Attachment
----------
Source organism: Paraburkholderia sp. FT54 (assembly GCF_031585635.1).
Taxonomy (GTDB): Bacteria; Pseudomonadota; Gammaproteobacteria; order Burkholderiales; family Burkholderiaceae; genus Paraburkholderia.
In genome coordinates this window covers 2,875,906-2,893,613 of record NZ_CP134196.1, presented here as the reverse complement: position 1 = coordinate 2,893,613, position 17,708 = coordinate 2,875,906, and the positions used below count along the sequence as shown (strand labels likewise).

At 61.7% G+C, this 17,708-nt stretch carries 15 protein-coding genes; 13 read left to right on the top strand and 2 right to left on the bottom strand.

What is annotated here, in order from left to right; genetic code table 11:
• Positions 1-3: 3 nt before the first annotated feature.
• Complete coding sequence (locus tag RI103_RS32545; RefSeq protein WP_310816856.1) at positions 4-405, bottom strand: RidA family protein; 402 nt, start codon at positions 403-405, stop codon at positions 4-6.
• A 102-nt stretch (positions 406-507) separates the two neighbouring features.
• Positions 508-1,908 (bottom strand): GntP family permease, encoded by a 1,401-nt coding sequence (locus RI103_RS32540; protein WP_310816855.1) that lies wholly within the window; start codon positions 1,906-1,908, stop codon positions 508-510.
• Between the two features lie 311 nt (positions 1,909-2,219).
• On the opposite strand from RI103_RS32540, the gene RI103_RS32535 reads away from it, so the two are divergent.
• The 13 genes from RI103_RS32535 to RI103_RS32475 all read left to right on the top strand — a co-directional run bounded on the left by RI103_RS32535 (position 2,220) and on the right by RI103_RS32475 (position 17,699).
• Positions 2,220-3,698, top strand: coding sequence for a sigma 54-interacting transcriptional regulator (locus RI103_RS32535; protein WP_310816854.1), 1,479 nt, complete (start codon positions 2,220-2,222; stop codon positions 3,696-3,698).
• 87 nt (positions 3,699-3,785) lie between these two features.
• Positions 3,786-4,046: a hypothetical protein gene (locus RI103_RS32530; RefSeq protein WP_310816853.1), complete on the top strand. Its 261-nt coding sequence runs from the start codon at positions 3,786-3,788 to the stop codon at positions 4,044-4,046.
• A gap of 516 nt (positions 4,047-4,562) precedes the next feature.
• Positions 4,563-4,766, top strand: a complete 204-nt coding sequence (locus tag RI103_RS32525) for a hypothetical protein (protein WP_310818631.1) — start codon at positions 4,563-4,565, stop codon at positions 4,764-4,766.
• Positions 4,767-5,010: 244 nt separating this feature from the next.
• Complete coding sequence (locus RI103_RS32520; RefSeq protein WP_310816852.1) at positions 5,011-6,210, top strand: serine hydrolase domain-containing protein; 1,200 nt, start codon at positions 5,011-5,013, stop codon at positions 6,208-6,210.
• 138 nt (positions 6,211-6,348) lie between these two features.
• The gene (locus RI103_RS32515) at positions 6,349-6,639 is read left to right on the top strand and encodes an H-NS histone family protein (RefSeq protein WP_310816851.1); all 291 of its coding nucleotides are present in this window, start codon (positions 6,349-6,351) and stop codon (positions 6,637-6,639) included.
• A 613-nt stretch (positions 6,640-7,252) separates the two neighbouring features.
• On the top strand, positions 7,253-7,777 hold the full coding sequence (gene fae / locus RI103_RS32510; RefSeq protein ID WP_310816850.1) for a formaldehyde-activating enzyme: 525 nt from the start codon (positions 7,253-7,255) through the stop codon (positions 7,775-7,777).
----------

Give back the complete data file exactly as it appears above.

Source organism: Paraburkholderia sp. FT54 (assembly GCF_031585635.1).
Taxonomy (GTDB): Bacteria; Pseudomonadota; Gammaproteobacteria; order Burkholderiales; family Burkholderiaceae; genus Paraburkholderia.
In genome coordinates this window covers 2,875,906-2,893,613 of record NZ_CP134196.1, presented here as the reverse complement: position 1 = coordinate 2,893,613, position 17,708 = coordinate 2,875,906, and the positions used below count along the sequence as shown (strand labels likewise).

At 61.7% G+C, this 17,708-nt stretch carries 15 protein-coding genes; 13 read left to right on the top strand and 2 right to left on the bottom strand.

What is annotated here, in order from left to right; genetic code table 11:
• Positions 1-3: 3 nt before the first annotated feature.
• Complete coding sequence (locus tag RI103_RS32545; RefSeq protein WP_310816856.1) at positions 4-405, bottom strand: RidA family protein; 402 nt, start codon at positions 403-405, stop codon at positions 4-6.
• A 102-nt stretch (positions 406-507) separates the two neighbouring features.
• Positions 508-1,908 (bottom strand): GntP family permease, encoded by a 1,401-nt coding sequence (locus RI103_RS32540; protein WP_310816855.1) that lies wholly within the window; start codon positions 1,906-1,908, stop codon positions 508-510.
• Between the two features lie 311 nt (positions 1,909-2,219).
• On the opposite strand from RI103_RS32540, the gene RI103_RS32535 reads away from it, so the two are divergent.
• The 13 genes from RI103_RS32535 to RI103_RS32475 all read left to right on the top strand — a co-directional run bounded on the left by RI103_RS32535 (position 2,220) and on the right by RI103_RS32475 (position 17,699).
• Positions 2,220-3,698, top strand: coding sequence for a sigma 54-interacting transcriptional regulator (locus RI103_RS32535; protein WP_310816854.1), 1,479 nt, complete (start codon positions 2,220-2,222; stop codon positions 3,696-3,698).
• 87 nt (positions 3,699-3,785) lie between these two features.
• Positions 3,786-4,046: a hypothetical protein gene (locus RI103_RS32530; RefSeq protein WP_310816853.1), complete on the top strand. Its 261-nt coding sequence runs from the start codon at positions 3,786-3,788 to the stop codon at positions 4,044-4,046.
• A gap of 516 nt (positions 4,047-4,562) precedes the next feature.
• Positions 4,563-4,766, top strand: a complete 204-nt coding sequence (locus tag RI103_RS32525) for a hypothetical protein (protein WP_310818631.1) — start codon at positions 4,563-4,565, stop codon at positions 4,764-4,766.
• Positions 4,767-5,010: 244 nt separating this feature from the next.
• Complete coding sequence (locus RI103_RS32520; RefSeq protein WP_310816852.1) at positions 5,011-6,210, top strand: serine hydrolase domain-containing protein; 1,200 nt, start codon at positions 5,011-5,013, stop codon at positions 6,208-6,210.
• 138 nt (positions 6,211-6,348) lie between these two features.
• The gene (locus RI103_RS32515) at positions 6,349-6,639 is read left to right on the top strand and encodes an H-NS histone family protein (RefSeq protein WP_310816851.1); all 291 of its coding nucleotides are present in this window, start codon (positions 6,349-6,351) and stop codon (positions 6,637-6,639) included.
• A 613-nt stretch (positions 6,640-7,252) separates the two neighbouring features.
• On the top strand, positions 7,253-7,777 hold the full coding sequence (gene fae / locus RI103_RS32510; RefSeq protein ID WP_310816850.1) for a formaldehyde-activating enzyme: 525 nt from the start codon (positions 7,253-7,255) through the stop codon (positions 7,775-7,777).